Researcher looks at cells through microscope

Studying the stem cell-derived cardiomyocytes from normal people and from patients with heart disease.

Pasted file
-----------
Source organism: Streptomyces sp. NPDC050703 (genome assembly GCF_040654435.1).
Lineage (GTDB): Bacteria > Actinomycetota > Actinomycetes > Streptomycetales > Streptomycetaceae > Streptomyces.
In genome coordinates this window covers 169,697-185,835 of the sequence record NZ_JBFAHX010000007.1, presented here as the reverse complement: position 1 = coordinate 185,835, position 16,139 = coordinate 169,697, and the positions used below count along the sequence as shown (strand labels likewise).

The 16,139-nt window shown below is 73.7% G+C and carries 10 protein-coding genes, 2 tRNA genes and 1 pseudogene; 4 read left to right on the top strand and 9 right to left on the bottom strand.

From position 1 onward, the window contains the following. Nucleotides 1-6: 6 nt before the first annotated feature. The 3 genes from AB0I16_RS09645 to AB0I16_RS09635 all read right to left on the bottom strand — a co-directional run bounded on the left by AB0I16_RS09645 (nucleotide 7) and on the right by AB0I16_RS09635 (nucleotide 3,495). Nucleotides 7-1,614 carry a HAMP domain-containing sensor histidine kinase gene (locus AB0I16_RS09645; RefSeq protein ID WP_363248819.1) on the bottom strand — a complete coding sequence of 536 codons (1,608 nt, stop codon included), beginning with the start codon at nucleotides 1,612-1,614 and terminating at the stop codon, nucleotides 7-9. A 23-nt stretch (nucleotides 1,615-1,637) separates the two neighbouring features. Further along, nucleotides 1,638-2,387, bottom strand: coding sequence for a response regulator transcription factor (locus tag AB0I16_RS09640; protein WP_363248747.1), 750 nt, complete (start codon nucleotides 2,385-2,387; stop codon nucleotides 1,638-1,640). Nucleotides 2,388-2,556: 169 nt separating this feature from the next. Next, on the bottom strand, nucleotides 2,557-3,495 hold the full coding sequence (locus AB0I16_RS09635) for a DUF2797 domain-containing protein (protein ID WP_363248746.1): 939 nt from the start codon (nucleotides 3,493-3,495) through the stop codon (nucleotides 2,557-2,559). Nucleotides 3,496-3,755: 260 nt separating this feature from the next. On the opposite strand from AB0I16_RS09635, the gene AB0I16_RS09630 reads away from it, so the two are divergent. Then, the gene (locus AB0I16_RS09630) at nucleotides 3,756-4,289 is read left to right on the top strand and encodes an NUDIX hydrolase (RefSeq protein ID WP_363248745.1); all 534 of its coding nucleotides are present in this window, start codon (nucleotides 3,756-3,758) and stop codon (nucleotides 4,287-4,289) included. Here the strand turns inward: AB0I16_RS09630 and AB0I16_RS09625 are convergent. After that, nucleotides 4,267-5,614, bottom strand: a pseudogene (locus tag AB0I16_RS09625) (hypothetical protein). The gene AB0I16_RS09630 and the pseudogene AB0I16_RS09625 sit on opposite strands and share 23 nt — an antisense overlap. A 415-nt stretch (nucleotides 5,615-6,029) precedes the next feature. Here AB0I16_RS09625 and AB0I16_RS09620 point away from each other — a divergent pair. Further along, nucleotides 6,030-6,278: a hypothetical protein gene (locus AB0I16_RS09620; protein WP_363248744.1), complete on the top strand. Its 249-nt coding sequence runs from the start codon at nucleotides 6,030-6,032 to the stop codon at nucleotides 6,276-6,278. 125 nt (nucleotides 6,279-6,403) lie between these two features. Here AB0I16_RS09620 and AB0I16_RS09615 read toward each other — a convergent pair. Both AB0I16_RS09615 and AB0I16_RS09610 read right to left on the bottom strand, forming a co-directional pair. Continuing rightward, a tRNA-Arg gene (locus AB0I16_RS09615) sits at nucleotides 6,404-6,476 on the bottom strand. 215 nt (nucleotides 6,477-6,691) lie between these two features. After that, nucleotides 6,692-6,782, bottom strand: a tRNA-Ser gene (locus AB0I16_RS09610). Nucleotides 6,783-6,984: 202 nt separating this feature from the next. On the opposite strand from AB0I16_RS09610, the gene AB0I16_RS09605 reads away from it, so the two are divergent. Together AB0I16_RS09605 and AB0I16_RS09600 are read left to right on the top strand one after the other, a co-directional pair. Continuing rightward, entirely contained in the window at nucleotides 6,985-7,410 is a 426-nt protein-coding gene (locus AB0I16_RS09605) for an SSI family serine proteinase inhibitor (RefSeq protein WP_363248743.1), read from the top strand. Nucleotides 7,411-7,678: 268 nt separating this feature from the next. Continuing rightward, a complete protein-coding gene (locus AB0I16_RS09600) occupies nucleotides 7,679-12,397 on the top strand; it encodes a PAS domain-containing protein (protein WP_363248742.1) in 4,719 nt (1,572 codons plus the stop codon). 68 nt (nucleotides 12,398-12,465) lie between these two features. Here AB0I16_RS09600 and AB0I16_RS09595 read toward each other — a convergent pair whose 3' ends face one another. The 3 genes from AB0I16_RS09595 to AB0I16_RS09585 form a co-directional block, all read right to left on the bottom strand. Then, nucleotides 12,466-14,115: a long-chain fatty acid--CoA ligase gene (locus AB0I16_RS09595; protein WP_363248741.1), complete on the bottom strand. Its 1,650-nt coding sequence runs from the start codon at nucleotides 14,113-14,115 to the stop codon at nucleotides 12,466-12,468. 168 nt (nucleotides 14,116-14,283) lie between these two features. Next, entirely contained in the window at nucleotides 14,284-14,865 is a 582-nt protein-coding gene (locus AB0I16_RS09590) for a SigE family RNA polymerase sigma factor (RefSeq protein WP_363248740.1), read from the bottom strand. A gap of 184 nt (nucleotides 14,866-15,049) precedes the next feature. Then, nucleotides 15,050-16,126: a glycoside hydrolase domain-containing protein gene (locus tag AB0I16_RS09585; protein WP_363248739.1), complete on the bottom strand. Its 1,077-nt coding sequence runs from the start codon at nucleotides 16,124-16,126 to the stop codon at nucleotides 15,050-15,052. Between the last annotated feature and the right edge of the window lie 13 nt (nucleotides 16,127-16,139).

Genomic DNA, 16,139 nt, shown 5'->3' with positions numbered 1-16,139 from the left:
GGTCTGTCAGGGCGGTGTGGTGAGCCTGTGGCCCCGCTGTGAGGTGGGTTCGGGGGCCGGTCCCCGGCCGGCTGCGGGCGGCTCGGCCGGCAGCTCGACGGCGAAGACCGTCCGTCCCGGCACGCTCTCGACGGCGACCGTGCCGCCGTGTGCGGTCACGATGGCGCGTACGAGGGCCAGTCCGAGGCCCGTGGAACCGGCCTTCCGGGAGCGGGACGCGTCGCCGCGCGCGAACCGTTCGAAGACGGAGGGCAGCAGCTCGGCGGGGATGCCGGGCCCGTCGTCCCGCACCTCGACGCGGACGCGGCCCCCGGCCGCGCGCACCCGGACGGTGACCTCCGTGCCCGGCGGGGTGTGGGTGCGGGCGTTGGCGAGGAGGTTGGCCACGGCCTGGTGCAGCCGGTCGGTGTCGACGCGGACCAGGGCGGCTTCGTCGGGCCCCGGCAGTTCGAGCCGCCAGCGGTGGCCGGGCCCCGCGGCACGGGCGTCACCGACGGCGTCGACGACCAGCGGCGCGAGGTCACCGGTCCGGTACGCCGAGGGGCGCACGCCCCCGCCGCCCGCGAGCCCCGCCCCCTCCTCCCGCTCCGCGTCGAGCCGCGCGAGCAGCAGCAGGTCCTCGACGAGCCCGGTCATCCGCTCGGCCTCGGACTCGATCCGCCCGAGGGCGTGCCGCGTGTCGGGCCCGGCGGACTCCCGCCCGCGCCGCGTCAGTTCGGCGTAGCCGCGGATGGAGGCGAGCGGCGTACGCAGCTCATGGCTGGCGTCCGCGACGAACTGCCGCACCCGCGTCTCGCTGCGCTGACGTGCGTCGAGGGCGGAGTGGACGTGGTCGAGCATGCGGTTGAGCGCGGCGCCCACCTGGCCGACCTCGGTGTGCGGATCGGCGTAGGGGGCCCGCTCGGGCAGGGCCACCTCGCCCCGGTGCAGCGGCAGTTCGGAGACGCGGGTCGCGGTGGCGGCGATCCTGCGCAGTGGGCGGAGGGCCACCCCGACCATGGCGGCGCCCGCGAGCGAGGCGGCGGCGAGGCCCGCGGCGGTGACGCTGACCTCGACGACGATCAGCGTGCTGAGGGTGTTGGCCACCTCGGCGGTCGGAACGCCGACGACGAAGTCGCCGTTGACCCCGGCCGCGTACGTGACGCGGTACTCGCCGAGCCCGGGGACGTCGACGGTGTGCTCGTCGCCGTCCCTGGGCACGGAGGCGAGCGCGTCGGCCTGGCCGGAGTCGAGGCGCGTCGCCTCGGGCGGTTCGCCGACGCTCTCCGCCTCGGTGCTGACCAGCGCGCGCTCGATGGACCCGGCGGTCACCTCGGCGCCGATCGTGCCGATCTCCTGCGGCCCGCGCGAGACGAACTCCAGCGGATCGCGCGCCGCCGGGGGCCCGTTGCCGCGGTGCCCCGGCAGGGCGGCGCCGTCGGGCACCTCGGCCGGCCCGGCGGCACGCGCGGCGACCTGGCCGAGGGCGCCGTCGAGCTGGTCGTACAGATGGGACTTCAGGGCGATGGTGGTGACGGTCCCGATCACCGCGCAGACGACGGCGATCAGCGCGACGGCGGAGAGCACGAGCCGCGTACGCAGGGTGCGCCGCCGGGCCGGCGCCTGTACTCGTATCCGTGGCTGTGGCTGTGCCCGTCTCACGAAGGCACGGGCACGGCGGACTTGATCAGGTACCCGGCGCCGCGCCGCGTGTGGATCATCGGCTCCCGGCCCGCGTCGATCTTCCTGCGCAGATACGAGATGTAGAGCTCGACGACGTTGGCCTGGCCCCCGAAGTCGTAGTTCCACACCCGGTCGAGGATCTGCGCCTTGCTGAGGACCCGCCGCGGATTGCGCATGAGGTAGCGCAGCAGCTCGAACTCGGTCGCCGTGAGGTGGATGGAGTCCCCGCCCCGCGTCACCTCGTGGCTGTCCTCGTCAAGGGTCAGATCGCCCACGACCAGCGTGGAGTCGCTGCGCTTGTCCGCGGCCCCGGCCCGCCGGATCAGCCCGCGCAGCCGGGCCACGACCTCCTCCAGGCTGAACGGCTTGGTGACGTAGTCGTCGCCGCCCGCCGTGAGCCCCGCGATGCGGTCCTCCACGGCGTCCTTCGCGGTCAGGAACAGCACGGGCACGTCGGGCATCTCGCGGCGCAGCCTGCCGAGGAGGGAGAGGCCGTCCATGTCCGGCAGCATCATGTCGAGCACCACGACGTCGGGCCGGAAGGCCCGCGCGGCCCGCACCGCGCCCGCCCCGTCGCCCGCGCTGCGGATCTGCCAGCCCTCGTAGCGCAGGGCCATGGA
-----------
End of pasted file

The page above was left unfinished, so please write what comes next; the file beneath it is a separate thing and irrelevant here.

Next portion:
We have a wide range of advanced microscopical methods for studying live cardiomyocytes, which have been developed for the study of adult human cells.  These include methods to measure beating force and amplitude; electrical signals from the cells and fluorescent tracking of calcium movements or intracellular signalling events.  We have adapted the microscopical techniques for use with the stem cell-cardiomyocytes, and so are able to compare them with adult cardiomyocytes from patients and animals.  Since the stem cells begin as immature cardiomyocytes, this enables us to find ways to make them mature to an adult form.  We can generate large numbers of stem cell-cardiomyocytes, so we have developed a suite of methods for scaling up investigations using multiple measurements.  Stem cell cardiomyocytes from patients can show similar defects to those seen in the whole heart, enabling us to use them as a disease-in-a-dish for exploring mechanisms and testing drugs.